Olivine on Vesta as exogenous contaminants brought by impacts: Constraints from modeling Vesta's collisional history and from impact simulations

The survival of asteroid Vesta during the violent early history of the Solar System is a pivotal constraint on theories of planetary formation. Particularly important from this perspective is the amount of olivine excavated from the vestan mantle by impacts, as this constrains both the interior structure of Vesta and the number of major impacts the asteroid suffered during its life. The NASA Dawn mission revealed that olivine is present on Vesta's surface in limited quantities, concentrated in small patches at a handful of sites and interpreted as the result of the excavation of endogenous olivine. Later works raised the possibility that the olivine had an exogenous origin, based on the geologic and spectral features of the deposits. In this work we quantitatively explore the proposed scenario of a exogenous origin for the detected olivine to investigate whether its presence on Vesta can be explained as a natural outcome of the collisional history of the asteroid. We took advantage of the impact contamination model previously developed to study the origin and amount of dark and hydrated materials observed by Dawn on Vesta, which we updated by performing dedicated hydrocode impact simulations. We show that the exogenous delivery of olivine by impacts can offer a viable explanation for the currently identified olivine-rich sites without violating the constraint posed by the lack of global olivine signatures on Vesta. Our results indicate that no mantle excavation is in principle required to explain the observations of the Dawn mission and support the idea that the vestan crust could be thicker than indicated by simple geochemical models based on the Howardite-Eucrite-Diogenite family of meteorites.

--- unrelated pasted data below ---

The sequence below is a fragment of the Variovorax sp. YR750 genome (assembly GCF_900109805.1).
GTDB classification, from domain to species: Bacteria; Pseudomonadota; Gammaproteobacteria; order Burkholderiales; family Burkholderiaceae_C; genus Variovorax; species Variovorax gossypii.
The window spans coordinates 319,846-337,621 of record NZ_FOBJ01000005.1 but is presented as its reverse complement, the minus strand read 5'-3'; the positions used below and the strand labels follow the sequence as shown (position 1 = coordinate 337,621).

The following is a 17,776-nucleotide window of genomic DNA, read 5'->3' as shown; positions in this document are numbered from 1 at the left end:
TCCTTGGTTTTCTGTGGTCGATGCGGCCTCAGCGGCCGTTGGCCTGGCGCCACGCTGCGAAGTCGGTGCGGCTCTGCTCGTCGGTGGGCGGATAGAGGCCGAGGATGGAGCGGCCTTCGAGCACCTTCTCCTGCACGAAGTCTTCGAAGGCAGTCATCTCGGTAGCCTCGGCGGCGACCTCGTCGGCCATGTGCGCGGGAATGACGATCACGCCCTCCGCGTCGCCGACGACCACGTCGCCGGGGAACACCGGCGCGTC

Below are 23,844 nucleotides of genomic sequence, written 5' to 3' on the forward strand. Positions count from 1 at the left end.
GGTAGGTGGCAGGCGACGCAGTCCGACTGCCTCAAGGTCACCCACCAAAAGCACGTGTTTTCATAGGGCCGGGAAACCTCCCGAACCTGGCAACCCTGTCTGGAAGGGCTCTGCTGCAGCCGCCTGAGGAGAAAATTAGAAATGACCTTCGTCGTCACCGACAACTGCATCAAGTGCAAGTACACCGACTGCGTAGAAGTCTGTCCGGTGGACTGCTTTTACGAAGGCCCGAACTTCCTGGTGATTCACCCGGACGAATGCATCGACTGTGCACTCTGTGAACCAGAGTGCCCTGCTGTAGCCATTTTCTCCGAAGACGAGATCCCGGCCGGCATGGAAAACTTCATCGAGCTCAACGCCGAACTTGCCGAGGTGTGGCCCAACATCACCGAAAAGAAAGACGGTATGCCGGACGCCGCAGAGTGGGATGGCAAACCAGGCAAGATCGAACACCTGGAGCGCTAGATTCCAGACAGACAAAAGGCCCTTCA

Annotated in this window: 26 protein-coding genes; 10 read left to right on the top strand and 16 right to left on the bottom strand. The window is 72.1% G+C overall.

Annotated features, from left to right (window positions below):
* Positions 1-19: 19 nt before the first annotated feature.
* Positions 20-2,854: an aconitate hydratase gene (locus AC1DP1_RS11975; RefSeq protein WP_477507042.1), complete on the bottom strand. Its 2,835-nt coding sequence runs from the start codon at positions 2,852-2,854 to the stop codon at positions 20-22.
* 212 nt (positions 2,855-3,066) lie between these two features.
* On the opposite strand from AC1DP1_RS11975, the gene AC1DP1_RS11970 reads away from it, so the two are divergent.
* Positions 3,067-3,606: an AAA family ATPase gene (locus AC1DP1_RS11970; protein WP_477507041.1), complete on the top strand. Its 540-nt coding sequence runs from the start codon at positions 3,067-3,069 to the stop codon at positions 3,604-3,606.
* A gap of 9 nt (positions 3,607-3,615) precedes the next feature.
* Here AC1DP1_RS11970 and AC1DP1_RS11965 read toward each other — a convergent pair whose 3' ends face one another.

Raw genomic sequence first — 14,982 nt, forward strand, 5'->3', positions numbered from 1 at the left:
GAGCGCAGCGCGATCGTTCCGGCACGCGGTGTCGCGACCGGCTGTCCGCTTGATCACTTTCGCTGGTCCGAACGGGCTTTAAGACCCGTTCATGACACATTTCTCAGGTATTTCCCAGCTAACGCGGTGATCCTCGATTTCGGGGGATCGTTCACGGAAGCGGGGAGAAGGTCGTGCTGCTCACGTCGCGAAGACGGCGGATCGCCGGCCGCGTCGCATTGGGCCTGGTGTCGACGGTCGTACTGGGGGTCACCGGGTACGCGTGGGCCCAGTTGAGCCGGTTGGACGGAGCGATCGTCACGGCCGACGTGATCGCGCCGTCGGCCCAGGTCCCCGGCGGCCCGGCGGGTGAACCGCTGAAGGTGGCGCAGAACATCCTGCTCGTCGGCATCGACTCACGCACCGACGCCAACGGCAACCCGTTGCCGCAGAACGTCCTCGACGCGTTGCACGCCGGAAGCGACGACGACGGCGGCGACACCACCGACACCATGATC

Olivine on Vesta as exogenous contaminants brought by impacts: Constraints from modeling Vesta's collisional history and from impact simulations [Replacement]